i3 brings together academic and practitioner researchers interested in exploring the quality and effectiveness of the interaction between people and information and how this interaction can bring about change.
The conference provides a forum for exchange of research findings and an opportunity to identify key questions and issues for future research. It is relevant to those involved in researching, developing or delivering information and knowledge services in any sector as well as those concerned with the development of skills for a knowledge society.
Date and Location: 27-30 June 2017. Aberdeen Business School Building, Robert Gordon University
About the Venue
The i3 conference activities and news will be published on Twitter i3 conference.
Jennifer Ford, recipient of the sponsored place award for 2015, reflects on her experiences at i3 2015.
Local Organising Committee
i3 aims to bring together academic and practitioner researchers with an interest in:
- the quality and effectiveness of user/information interactions (e.g. information literacies);
- patterns of information behaviour in different contexts (e.g. creativity, ethics, surveillance, ownership, information recycling/reuse);
- the social, cultural and economic impacts of engagement with information, including the assessment of value and impact;
- the value of information and knowledge as agents of change in organisations and communities.
The conference focuses on the quality and effectiveness of the interaction between people and information and how this interaction can bring about change. i3 will look beyond the issues of use and accessibility of technology to questions about the way people interact with the information and knowledge content of today's systems and services, and how this might ultimately affect the impact of that information on individuals, organisations and communities. Research questions may include, but are not restricted to the following:
- How much do we know about the impact of information behaviours and capabilities on the quality and effectiveness of learning, knowledge building and sharing, decision-making and problem solving, creativity, democracy?
- How do information behaviours and literacies contribute to the economic or social value of information assets or the intellectual capital of an organisation?
- How do/can organisations and communities harness their information assets to meet challenges, solve problems, survive and thrive?
- Is there a connection between information and inspiration?
- How well do our models and pedagogies for information literacy relate to real-world information contexts in workplace, community, education or home environments?
- Are new information environments changing the way people seek and use information?
- What are the methodological challenges of addressing such issues?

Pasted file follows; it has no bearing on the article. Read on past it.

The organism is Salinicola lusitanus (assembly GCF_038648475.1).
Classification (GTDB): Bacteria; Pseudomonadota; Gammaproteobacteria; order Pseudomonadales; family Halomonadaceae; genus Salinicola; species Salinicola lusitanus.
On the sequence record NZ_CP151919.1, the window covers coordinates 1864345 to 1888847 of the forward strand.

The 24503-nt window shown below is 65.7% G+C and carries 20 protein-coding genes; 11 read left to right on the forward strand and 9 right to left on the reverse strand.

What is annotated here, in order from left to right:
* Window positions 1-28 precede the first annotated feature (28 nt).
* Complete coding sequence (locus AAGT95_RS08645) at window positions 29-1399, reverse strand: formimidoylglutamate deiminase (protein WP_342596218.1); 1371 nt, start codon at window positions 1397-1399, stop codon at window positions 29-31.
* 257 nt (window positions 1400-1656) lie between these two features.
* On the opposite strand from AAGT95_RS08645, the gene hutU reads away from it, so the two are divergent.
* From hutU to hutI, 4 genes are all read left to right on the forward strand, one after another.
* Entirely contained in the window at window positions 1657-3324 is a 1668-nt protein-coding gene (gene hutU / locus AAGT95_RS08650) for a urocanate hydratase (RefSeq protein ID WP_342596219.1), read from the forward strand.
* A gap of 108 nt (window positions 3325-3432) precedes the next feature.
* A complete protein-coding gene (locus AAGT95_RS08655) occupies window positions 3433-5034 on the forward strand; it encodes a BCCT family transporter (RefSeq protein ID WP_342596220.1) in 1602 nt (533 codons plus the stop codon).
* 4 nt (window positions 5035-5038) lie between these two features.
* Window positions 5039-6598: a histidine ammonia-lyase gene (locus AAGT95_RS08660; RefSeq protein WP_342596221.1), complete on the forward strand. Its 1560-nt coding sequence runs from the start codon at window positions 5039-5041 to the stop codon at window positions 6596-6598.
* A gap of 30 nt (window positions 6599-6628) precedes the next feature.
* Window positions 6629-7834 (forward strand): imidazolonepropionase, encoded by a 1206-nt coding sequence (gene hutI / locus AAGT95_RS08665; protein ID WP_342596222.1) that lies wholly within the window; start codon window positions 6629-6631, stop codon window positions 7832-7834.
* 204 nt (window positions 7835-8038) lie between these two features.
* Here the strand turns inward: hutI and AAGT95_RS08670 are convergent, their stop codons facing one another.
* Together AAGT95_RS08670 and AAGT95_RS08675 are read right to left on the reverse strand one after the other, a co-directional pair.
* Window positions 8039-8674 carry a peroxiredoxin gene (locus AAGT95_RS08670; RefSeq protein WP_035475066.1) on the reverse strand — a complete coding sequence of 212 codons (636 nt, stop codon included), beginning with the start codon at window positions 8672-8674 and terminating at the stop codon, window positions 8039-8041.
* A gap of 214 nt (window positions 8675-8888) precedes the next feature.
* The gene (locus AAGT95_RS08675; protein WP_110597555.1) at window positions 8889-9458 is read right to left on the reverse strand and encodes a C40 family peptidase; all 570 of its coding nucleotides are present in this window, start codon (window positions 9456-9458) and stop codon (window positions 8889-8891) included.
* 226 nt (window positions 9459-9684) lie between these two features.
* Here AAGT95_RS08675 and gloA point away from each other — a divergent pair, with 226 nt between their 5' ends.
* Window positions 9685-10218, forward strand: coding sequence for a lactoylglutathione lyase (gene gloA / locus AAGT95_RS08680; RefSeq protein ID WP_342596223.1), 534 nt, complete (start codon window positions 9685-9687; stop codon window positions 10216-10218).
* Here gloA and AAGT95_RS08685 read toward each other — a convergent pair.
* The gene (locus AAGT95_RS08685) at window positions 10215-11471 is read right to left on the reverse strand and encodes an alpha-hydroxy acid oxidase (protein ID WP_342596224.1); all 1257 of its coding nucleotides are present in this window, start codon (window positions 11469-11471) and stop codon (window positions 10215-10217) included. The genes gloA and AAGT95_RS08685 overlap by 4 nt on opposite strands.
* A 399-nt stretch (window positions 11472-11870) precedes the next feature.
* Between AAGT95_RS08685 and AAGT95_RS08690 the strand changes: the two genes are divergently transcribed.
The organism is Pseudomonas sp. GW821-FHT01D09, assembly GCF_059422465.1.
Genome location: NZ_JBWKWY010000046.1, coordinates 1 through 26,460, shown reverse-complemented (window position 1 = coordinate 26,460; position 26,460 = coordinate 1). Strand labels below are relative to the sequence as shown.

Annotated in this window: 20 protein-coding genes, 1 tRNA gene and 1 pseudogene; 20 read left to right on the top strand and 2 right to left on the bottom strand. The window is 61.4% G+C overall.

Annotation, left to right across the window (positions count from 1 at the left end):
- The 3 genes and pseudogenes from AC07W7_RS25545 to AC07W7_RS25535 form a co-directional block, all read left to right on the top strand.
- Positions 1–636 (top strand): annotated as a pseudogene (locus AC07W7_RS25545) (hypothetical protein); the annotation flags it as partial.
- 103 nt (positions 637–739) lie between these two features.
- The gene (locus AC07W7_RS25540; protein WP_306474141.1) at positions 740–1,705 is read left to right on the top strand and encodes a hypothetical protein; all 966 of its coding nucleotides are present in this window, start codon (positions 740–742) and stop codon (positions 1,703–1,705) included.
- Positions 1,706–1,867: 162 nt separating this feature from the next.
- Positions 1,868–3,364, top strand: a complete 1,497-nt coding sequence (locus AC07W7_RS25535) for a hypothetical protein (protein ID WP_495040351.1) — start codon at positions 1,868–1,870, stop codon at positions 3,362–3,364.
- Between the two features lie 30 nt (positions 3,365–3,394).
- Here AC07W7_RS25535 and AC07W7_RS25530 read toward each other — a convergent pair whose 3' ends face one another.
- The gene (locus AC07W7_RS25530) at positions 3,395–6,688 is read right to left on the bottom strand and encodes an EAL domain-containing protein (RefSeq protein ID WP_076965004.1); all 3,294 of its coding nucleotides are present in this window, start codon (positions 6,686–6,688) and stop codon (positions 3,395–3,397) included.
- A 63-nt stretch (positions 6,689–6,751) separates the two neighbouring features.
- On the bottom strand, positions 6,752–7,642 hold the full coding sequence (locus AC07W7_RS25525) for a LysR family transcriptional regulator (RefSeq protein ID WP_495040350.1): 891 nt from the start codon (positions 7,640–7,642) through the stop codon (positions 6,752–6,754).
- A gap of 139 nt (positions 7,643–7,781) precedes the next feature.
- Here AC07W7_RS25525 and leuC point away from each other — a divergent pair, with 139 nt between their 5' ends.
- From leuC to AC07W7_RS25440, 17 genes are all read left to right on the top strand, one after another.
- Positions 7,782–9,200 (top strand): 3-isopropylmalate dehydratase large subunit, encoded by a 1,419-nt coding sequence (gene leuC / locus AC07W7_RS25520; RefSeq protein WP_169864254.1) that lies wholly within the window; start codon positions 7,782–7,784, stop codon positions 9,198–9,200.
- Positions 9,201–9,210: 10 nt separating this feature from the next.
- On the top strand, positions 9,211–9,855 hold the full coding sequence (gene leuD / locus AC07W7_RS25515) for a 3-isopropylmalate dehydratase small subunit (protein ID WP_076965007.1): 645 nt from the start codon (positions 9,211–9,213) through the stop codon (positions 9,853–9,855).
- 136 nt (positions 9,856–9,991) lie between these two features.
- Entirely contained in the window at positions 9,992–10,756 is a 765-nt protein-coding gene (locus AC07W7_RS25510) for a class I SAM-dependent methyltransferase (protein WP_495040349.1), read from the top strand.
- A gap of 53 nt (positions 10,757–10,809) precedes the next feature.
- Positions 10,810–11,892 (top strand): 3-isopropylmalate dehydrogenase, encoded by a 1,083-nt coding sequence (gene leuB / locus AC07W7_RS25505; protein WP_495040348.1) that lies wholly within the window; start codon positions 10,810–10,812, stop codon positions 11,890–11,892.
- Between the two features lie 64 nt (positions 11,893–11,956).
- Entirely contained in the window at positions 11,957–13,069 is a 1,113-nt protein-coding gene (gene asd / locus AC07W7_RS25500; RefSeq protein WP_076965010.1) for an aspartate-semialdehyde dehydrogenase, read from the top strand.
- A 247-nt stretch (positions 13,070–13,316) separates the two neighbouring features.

The growing research bases which inform our understanding of information behaviours, literacies and impacts have developed along their own distinctive lines. Yet all have a common interest in understanding the information user suggesting that there should be value in dialogue and collaboration across these lines of research in order to more fully understand the complex nature of human/information interaction. In encouraging that dialogue, i3 seeks to influence the development of research towards a fuller understanding of the role of information in a complex, fast-moving information society.
Conference fees for the i3 conference 2017:
- Early Bird Rate (registrations before 17 April 2017) - £395
- Full rate - £445
- Day rate (long day) - £150
- Day rate (shorter day) - £125
- Student rate- £325
Keynote Speakers i3 2017
Professor Elaine Toms - University of Sheffield
Professor Tom's research lies at the intersection of human computer interaction, information retrieval and the representation and presentation of information. Her research includes improving search systems to support real-life work tasks (rather than bags of words), new approaches to evaluating search systems, understanding serendipity and how systems can deliver on serendipity and the relationship between human curiosity and browsing, her work has been funded by NSERC, SSHRC, OCLC, Heritage Canada, Canada Foundation for Innovation and the Canada Research Chairs Program. She was an investigator with three Canadian national research networks: a) TAPoR, the Text Analysis Portal for Research; b) NECTAR, the Network for Effective Collaboration Through Advanced Research; and c) National Centres of Excellence project, GRAND, which involves graphics, animation and new media
Professor Chowdury joined Northumbria University in August 2013 after spending a few years as a Professor and Director of the Centre for Information & Knowledge Management at the University of Technology Sydney, Australia. He has worked as an academic and researcher in information science for over 25 years in different parts of the world including Asia, Africa, Europe and Australia. For the past few years he also been actively involved in the iSchools network activities especially in the Asia-pacific region and is currently the European representative.
Other Keynote Speakers to be confirmed